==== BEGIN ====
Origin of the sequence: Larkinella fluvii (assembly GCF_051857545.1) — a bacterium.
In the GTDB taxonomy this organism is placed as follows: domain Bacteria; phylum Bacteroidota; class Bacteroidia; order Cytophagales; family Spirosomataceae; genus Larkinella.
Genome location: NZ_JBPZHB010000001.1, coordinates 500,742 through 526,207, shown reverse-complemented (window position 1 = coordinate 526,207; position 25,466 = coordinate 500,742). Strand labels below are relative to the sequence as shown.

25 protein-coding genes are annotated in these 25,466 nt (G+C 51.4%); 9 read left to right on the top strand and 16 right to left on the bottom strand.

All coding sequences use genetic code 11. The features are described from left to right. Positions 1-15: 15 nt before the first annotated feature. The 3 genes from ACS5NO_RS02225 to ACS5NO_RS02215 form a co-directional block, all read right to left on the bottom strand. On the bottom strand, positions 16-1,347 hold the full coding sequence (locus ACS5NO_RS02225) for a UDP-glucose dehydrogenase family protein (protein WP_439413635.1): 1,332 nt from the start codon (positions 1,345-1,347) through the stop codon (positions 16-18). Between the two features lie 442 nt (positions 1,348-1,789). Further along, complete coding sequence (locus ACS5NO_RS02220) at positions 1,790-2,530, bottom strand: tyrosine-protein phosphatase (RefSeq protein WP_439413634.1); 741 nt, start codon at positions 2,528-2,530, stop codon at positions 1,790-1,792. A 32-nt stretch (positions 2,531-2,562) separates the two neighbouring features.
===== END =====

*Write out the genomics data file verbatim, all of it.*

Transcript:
Origin of the sequence: Larkinella fluvii (assembly GCF_051857545.1) — a bacterium.
In the GTDB taxonomy this organism is placed as follows: domain Bacteria; phylum Bacteroidota; class Bacteroidia; order Cytophagales; family Spirosomataceae; genus Larkinella.
Genome location: NZ_JBPZHB010000001.1, coordinates 500,742 through 526,207, shown reverse-complemented (window position 1 = coordinate 526,207; position 25,466 = coordinate 500,742). Strand labels below are relative to the sequence as shown.

25 protein-coding genes are annotated in these 25,466 nt (G+C 51.4%); 9 read left to right on the top strand and 16 right to left on the bottom strand.

All coding sequences use genetic code 11. The features are described from left to right. Positions 1-15: 15 nt before the first annotated feature. The 3 genes from ACS5NO_RS02225 to ACS5NO_RS02215 form a co-directional block, all read right to left on the bottom strand. On the bottom strand, positions 16-1,347 hold the full coding sequence (locus ACS5NO_RS02225) for a UDP-glucose dehydrogenase family protein (protein WP_439413635.1): 1,332 nt from the start codon (positions 1,345-1,347) through the stop codon (positions 16-18). Between the two features lie 442 nt (positions 1,348-1,789). Further along, complete coding sequence (locus ACS5NO_RS02220) at positions 1,790-2,530, bottom strand: tyrosine-protein phosphatase (RefSeq protein WP_439413634.1); 741 nt, start codon at positions 2,528-2,530, stop codon at positions 1,790-1,792. A 32-nt stretch (positions 2,531-2,562) separates the two neighbouring features.